Winter Lawn Tips For Your Florida Lawn
It’s not often that temperatures in Florida get into the freezing range but when they do, they wreak havoc. Plants can die off just from one freeze, especially tropical palm trees. These freezing temperatures can even create frost on your grass and turn it brown. Here are some things that you can do to prepare your lawn for a surprise freeze attack during a Florida winter.
How To Prepare Your Lawn for Winter
Most grass species that are native to warm areas like Florida usually go into some kind of dormancy in the winter. This means that they may not appear as green and vibrant as usual and they may slow their growth but don’t worry this is normal.
In Southern Florida during the winter, lawns don’t grow as fast as they do during the rest of the year even though they may still be green. This is great if you are the one mowing your lawn! In Northern Florida and some parts of Central Florida, lawns can either stay green or turn brown. This depends on the species of grass.
No matter where you live you should work to keep your lawn as healthy as possible through mowing, irrigating, and fertilizing.
Lawns in South and Central Florida are typically fertilized year-round with no problems. However, North Florida lawns should not be fertilized after mid-September or late September. The last fertilization should be done with a fertilizer containing higher or equal amounts of potassium (the third number on the bag) relative to nitrogen (the first number on the bag), such as 15-0-15. This helps to impart some stress tolerance to cold or freezing temperatures and may enhance spring green-up. In North Florida, avoid fertilizing from mid-September through mid-April. Keep mowing height high year-round for additional enhanced stress tolerance (4" to 5" for most St. Augustine grass cultivars, Bermuda grass 2-3, Bahia grass 3-4", for Centipede grass and coarse-textured Zoysia grass lawns 2-3”). Of course all this depends on the breed of grass and using the right type of mower for that specific grass.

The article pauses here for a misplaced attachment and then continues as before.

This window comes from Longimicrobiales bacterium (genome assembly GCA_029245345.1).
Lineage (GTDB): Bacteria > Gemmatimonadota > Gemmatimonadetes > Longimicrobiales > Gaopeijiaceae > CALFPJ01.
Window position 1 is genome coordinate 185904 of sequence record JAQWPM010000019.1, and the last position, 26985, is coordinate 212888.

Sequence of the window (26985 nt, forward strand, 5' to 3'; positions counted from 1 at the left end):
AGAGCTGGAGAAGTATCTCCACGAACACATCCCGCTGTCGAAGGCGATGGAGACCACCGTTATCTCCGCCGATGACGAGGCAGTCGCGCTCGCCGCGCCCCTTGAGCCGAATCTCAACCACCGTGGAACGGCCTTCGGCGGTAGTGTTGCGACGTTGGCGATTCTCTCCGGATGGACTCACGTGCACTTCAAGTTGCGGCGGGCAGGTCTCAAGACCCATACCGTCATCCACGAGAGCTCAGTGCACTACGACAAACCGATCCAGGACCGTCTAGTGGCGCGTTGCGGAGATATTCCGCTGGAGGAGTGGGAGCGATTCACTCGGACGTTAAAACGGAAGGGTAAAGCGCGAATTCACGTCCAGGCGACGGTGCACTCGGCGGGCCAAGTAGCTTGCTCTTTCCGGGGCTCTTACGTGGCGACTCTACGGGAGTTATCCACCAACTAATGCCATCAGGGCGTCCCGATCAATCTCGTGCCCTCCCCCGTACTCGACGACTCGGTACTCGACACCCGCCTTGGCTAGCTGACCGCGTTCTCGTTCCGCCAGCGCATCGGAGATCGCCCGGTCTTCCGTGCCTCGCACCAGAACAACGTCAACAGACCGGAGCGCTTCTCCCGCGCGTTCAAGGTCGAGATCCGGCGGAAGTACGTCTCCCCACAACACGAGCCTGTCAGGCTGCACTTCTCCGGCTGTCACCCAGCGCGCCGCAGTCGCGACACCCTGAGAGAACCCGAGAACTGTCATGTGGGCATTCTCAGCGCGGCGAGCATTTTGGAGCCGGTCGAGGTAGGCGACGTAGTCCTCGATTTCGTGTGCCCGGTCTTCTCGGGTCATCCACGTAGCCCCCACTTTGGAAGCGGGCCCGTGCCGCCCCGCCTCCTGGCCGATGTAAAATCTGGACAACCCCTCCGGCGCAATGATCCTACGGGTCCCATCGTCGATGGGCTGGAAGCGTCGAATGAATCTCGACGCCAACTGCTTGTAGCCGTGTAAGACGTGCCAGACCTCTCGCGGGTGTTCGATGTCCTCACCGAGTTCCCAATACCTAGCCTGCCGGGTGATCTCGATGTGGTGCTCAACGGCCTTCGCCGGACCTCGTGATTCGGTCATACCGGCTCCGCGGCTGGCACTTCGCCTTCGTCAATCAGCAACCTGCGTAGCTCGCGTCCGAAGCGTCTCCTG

Coming Out Of A Freeze
Freezing temperatures will turn lawns brown. Do not panic, this is a normal part of winter dormancy. When the days become longer and temperatures start to warm up in the spring, the growing points will become active, bringing green growth to the lawn again. Do not fertilize your lawn in the winter to try to green it up after a freeze—wait for the natural cycle of events to occur in the springtime. Fertilizing after a freeze will do more harm to your lawn than waiting for spring green-up. Do not apply a weed and feed product for pre-emergence lawn weed control during the winter in Central and North Florida. Lawns generally do not require as much irrigation during winter months, so scale back your irrigation systems. In Central Florida, you may need to irrigate weekly or every other week, while in North Florida, it may be every three to four weeks. You will not need to mow for some time; when you do need to mow again, be sure to cut at the highest recommended height for your grass type. Do not "scalp" the lawn, as this makes it less able to recover from freeze damage.
How can you tell if your grass has truly succumbed to a winter freeze or if it is only dormant? One way is to cut small plugs of the grass (with roots and shoots attached) and plant them in a pot, put it in a warm spot with natural sunlight and see if the grass begins to grow.
If your lawn does not recover come springtime, remove the decayed vegetation from the affected areas and replace with either sod pieces or plugs. Do this before weeds have a chance to germinate and take hold of the ground. It is possible that not all of your lawn will be affected, perhaps just those areas that are most exposed to the cold temperatures.